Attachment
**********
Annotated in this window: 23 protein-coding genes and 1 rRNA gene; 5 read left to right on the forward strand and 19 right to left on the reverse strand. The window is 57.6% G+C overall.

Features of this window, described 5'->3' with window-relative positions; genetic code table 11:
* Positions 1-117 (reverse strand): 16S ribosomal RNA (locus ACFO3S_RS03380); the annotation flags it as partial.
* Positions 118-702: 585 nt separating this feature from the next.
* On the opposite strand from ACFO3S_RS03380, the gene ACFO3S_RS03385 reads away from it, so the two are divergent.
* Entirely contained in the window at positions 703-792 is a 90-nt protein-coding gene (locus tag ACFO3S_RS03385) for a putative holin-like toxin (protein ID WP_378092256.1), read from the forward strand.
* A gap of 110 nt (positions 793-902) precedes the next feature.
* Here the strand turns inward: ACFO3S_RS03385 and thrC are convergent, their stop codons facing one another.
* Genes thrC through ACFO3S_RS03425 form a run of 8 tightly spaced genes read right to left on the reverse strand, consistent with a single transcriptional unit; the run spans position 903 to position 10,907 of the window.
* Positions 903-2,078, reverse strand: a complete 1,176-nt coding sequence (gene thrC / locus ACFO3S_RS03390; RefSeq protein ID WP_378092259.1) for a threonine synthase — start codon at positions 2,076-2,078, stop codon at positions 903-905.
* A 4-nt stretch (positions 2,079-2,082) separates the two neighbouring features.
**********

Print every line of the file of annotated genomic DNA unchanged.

Annotated in this window: 23 protein-coding genes and 1 rRNA gene; 5 read left to right on the forward strand and 19 right to left on the reverse strand. The window is 57.6% G+C overall.

Features of this window, described 5'->3' with window-relative positions; genetic code table 11:
* Positions 1-117 (reverse strand): 16S ribosomal RNA (locus ACFO3S_RS03380); the annotation flags it as partial.
* Positions 118-702: 585 nt separating this feature from the next.
* On the opposite strand from ACFO3S_RS03380, the gene ACFO3S_RS03385 reads away from it, so the two are divergent.
* Entirely contained in the window at positions 703-792 is a 90-nt protein-coding gene (locus tag ACFO3S_RS03385) for a putative holin-like toxin (protein ID WP_378092256.1), read from the forward strand.
* A gap of 110 nt (positions 793-902) precedes the next feature.
* Here the strand turns inward: ACFO3S_RS03385 and thrC are convergent, their stop codons facing one another.
* Genes thrC through ACFO3S_RS03425 form a run of 8 tightly spaced genes read right to left on the reverse strand, consistent with a single transcriptional unit; the run spans position 903 to position 10,907 of the window.
* Positions 903-2,078, reverse strand: a complete 1,176-nt coding sequence (gene thrC / locus ACFO3S_RS03390; RefSeq protein ID WP_378092259.1) for a threonine synthase — start codon at positions 2,076-2,078, stop codon at positions 903-905.
* A 4-nt stretch (positions 2,079-2,082) separates the two neighbouring features.